A superlative contingent of collectors and critics attend VOLTA NY's 2014 preview, including: Dorothy Moss (Associate Curator at the National Portrait Gallery, Washington D.C.); Jonathan Shaughnessy (Curator of Contemporary Art, National Gallery of Canada, Ottawa); Jeffreen M. Hayes, PhD. (Director of Theaster Gates' Rebuild Foundation, Chicago/St. Louis/Omaha); Janet Dees (Assistant Curator at SITE Santa Fe); Dawn Cain (Curator at the Bank of Montreal); Susan and Michael Hort (New York collectors); Russell Simmons (Co-founder of Def Jam and founder of Phat Farm, New York) Carole Server and Oliver Frankel (New York collectors); John Friedman (New York collector); Alain Servais (Belgian collector); Keri Christ and Justin Ockenden (New York collectors); Susan Goodman and Rod Lubeznik (New York collectors); Jarl and Pamela Mohn(Los Angeles collectors); Gail and Stanley Hollander (Los Angeles collectors); Sue Stoffel (New York art advisor and collector); Ann Fensterstock (New York art advisor and collector); JoAnn Gonzalez Hickey (New York collector); Steve Shane (New York collector); representatives from the 21c Museum (Louisville, KY); the entire creative team of David Yurman (New York luxury jeweler); plus members of the press, including The New York Times, The Wall Street Journal, Hyperallergic, and CosmoArteTV, and other distinguished guests. A representative from Twitter toured during the afternoon, commenting that the ubiquitous social newsfeed entity was interested in emerging art and felt VOLTA NY was the best place to find it.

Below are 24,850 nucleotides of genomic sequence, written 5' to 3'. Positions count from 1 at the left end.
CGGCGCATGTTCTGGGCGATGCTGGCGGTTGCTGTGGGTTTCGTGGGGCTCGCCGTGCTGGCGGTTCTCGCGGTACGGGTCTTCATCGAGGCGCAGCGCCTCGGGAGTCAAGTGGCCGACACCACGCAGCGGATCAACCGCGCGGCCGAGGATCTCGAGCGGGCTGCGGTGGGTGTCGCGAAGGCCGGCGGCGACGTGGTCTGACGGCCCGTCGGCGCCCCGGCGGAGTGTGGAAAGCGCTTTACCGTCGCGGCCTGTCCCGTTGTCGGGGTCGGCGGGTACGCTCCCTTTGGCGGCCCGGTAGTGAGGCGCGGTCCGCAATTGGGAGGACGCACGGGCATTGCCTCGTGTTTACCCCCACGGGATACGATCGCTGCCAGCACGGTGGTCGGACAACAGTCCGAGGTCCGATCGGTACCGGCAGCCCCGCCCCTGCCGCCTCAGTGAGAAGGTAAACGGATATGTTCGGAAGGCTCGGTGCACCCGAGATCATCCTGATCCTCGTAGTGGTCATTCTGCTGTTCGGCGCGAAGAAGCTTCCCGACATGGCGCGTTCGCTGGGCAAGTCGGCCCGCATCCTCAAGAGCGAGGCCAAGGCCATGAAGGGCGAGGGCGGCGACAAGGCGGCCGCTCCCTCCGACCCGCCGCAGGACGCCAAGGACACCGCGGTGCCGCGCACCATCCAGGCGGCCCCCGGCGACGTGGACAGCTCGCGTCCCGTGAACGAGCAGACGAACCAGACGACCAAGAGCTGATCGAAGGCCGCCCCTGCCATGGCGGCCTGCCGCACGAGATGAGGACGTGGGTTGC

The convivial vibe continued through the evening vernissage, as guests filtered between both floors, AVERNA cocktails in hand served expertly by local mixologist mainstay Tad Carducci of The Tippling Bros. A buying spirit accompanied the poured ones, as Peter Makebish (of his eponymous New York space) courted a marathon of late-hour action, selling one of Houstonian Geoff Hippenstiel's enormous oil and wax compositions while balancing four holds on another brilliant bluish canvas and multiple interest in Hippenstiel's two others. The ton of Instagram selfies in front of a particularly transfixing opalescent painting encapsulated the enlivened vernissage vibe. And while Bad At Sports co-founder Richard Holland's specially-made art fair defense kits (marshmallow guns) were at the ready in their installation just up the corridor, their deployment during the fair was all in good spirits.